Overall, I did not hang around rock stars that much. Although I had a passion for the music and the excitement of live events, I generally found that the rock stars themselves were rather shallow. Like I said, all they often cared about was promoting albums and tours, or talking about how they wanted fame or were famous. Fans who went to the concerts were more real and more interesting. Rock fans like you, Steve.
Steven Ward: What year did you leave the world of rock journalism and why did you leave?
Father Charley: By the mid-1980s, I found that in general, music lost its creativity. Very few acts were trying to break new ground. Once in a great while I would discover an unknown band like Metallica or Black Flag playing in a small and empty club, really succeeding at making new sounds, and this would blow my socks off. These moments were getting rarer and rarer. Most of the “hair bands” were really just rehashing one another’s music. The older bands were rehashing their own music as well. Maybe if I had hung around long enough for grunge I may have been refreshed, but by that time I had bailed out.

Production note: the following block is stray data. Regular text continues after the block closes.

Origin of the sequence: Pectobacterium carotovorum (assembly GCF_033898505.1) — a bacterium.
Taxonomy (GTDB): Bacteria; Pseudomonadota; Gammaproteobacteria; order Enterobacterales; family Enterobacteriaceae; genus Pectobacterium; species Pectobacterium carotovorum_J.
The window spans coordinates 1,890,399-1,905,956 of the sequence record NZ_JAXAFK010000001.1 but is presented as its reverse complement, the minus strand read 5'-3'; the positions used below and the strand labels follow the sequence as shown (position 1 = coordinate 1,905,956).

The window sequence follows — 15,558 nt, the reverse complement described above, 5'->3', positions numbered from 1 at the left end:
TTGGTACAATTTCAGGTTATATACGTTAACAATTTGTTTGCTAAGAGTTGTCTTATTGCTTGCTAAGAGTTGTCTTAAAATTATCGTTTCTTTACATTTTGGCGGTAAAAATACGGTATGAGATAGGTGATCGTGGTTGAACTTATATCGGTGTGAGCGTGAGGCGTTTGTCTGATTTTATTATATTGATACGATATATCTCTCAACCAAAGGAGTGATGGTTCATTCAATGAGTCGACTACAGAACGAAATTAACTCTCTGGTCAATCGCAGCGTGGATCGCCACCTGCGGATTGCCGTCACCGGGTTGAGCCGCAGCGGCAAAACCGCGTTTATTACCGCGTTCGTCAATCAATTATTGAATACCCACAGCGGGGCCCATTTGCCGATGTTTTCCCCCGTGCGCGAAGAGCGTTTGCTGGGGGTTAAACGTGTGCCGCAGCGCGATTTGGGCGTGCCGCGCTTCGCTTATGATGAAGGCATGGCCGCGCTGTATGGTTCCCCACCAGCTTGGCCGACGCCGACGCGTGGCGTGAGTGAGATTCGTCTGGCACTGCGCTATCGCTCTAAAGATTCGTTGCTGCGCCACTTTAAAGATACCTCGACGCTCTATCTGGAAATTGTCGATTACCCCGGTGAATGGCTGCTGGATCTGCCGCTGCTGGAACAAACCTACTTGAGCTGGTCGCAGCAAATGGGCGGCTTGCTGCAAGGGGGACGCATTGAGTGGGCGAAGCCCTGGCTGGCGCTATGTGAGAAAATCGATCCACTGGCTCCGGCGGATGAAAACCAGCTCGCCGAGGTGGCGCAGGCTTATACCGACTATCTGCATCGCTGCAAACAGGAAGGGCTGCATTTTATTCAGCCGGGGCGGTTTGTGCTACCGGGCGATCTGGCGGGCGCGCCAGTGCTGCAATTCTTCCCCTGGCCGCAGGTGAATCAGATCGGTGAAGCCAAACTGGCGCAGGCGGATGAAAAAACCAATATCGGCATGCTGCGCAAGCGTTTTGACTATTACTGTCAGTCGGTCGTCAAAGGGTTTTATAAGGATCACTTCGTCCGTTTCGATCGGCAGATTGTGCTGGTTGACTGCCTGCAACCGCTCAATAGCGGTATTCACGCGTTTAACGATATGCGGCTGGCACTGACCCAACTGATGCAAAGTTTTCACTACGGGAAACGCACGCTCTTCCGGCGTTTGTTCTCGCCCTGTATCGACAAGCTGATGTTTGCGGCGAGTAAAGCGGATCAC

In 1979, I moved into a very nice and very large loft in Union Square, walking distance to many of the concert halls and clubs. In 1982, I moved to another loft a little further down, closer to CBGBs. The loft was great, but the area was a bit seedier. One night in the mid-1980s, I remember looking out my window on a snowy night wondering if any of the homeless men in the area would be unable to stay warm and dry. Here I was, comfortable in my big digs and some of my neighbors had no shelter. In my search for some meaning, I began attending church services and volunteering on Saturday mornings at a very effective soup kitchen. I defended my work at Hit Parader to myself and others, but inside I knew that I was doing more valuable work as a volunteer than as a journalist. In the end, I knew that I had to begin a process of turning things around, that I would work full-time for the right things and do the writing on the side, regardless of the cut in income. Once I was hired by Partnership for the Homeless as a case worker, I knew my days as a rock journalist were coming to a close. Within a year, I received a significant promotion, making the new wage still less than what I made as a journalist, but enough to live on. I seldom wrote beyond that.